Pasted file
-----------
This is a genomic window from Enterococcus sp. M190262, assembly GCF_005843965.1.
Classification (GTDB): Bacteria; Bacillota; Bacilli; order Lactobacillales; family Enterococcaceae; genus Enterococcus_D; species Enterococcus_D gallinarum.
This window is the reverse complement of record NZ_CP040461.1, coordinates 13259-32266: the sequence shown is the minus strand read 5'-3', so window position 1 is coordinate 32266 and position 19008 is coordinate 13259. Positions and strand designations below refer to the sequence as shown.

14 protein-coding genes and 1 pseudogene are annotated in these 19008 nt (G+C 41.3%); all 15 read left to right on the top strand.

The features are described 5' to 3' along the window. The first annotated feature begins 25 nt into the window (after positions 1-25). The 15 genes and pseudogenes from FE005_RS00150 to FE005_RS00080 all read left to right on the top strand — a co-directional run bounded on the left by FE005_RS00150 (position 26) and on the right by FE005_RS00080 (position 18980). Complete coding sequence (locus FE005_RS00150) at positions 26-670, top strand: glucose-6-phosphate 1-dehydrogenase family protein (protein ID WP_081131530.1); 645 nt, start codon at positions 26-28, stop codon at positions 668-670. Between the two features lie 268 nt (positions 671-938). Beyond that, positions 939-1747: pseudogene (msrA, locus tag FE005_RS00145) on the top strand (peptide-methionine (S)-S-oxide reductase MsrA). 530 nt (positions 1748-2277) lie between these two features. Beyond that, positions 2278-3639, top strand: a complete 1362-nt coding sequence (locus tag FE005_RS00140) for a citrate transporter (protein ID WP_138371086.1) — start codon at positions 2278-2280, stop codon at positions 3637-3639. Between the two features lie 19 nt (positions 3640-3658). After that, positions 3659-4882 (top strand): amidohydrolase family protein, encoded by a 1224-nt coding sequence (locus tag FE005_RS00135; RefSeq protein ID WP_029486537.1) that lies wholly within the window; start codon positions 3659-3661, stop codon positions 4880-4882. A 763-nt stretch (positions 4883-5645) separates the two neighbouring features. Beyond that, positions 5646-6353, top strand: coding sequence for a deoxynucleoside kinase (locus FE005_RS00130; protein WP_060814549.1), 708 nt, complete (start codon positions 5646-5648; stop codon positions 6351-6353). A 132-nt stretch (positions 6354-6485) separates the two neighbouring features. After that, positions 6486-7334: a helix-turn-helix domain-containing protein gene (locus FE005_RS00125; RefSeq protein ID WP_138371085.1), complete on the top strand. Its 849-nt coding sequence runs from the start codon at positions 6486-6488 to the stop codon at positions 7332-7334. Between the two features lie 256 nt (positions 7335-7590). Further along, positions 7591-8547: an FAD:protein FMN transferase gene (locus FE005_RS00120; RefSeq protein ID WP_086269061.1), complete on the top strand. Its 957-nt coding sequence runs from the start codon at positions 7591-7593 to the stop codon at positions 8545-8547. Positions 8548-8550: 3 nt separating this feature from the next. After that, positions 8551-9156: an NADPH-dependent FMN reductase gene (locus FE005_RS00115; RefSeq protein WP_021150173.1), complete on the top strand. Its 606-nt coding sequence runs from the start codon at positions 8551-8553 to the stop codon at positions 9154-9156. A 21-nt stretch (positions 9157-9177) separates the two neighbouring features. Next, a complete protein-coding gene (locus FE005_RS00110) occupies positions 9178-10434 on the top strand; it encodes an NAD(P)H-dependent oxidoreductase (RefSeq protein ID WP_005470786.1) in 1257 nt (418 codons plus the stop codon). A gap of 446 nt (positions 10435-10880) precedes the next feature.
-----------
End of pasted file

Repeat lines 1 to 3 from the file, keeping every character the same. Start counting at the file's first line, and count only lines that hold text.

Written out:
This is a genomic window from Enterococcus sp. M190262, assembly GCF_005843965.1.
Classification (GTDB): Bacteria; Bacillota; Bacilli; order Lactobacillales; family Enterococcaceae; genus Enterococcus_D; species Enterococcus_D gallinarum.
This window is the reverse complement of record NZ_CP040461.1, coordinates 13259-32266: the sequence shown is the minus strand read 5'-3', so window position 1 is coordinate 32266 and position 19008 is coordinate 13259. Positions and strand designations below refer to the sequence as shown.